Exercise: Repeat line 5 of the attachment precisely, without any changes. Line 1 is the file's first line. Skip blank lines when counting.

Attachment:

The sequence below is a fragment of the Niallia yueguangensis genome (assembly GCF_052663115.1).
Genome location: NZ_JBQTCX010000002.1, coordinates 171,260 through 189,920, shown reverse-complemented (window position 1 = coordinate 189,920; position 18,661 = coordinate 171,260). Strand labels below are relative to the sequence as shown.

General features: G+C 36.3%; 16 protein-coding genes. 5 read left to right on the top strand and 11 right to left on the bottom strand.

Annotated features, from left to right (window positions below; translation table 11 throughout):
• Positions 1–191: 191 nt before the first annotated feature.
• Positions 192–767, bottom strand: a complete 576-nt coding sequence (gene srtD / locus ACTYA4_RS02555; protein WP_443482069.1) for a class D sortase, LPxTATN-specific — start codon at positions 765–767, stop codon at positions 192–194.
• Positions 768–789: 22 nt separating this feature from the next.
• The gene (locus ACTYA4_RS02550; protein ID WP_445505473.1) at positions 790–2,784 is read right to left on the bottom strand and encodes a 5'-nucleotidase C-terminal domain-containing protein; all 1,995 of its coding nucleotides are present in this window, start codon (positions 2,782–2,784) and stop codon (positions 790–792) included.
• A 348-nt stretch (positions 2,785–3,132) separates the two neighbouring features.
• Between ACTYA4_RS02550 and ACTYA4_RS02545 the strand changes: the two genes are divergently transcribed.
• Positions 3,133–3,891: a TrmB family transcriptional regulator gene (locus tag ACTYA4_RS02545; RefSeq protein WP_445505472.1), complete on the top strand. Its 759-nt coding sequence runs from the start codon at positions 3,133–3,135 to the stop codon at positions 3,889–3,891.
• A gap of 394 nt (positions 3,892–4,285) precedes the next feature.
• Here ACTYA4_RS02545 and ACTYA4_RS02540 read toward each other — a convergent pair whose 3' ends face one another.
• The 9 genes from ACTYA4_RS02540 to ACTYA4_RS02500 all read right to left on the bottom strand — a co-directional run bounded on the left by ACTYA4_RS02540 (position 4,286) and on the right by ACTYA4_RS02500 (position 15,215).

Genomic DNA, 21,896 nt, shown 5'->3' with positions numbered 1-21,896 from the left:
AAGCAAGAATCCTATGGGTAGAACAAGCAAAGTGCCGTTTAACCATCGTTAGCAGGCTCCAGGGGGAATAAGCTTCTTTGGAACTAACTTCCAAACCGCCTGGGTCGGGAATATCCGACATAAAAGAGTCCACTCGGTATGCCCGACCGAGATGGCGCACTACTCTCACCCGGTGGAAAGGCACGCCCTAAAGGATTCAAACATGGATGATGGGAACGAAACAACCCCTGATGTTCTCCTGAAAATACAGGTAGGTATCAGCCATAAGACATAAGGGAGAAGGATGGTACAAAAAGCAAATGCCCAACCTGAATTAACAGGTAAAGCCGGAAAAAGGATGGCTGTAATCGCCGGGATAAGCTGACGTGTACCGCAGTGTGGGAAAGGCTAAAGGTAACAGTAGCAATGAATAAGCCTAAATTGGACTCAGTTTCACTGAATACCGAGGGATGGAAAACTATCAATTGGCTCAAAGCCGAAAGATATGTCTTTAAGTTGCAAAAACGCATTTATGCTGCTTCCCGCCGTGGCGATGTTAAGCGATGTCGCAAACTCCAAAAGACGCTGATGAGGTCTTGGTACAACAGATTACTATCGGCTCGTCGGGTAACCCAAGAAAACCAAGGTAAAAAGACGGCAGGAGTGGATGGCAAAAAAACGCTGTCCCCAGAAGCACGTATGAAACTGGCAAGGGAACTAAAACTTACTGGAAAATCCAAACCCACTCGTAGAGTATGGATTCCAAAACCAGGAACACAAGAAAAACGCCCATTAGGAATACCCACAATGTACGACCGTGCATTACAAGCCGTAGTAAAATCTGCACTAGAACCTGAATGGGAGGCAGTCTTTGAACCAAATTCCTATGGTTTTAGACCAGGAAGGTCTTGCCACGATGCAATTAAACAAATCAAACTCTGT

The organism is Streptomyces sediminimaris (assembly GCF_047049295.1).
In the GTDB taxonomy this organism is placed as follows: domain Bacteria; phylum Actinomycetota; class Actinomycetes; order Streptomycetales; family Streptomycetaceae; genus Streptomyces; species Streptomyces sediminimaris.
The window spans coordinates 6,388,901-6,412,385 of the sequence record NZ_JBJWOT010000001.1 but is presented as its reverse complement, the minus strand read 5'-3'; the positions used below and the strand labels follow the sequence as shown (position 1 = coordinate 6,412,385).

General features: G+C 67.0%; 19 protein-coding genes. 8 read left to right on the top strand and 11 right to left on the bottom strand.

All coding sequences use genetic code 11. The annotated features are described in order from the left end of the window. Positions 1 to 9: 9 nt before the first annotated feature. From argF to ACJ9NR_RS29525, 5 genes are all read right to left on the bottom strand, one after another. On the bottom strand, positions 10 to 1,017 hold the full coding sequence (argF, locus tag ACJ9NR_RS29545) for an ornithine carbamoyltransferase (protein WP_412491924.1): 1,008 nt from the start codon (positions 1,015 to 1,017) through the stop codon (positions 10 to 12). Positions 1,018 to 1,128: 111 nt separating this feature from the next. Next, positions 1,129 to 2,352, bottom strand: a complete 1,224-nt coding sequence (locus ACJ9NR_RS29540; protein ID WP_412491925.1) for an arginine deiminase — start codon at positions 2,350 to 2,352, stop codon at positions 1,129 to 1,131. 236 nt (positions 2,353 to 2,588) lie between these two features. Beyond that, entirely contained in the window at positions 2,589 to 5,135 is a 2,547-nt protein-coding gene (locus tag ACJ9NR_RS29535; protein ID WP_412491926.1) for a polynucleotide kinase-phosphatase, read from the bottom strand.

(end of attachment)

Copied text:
• Positions 1–191: 191 nt before the first annotated feature.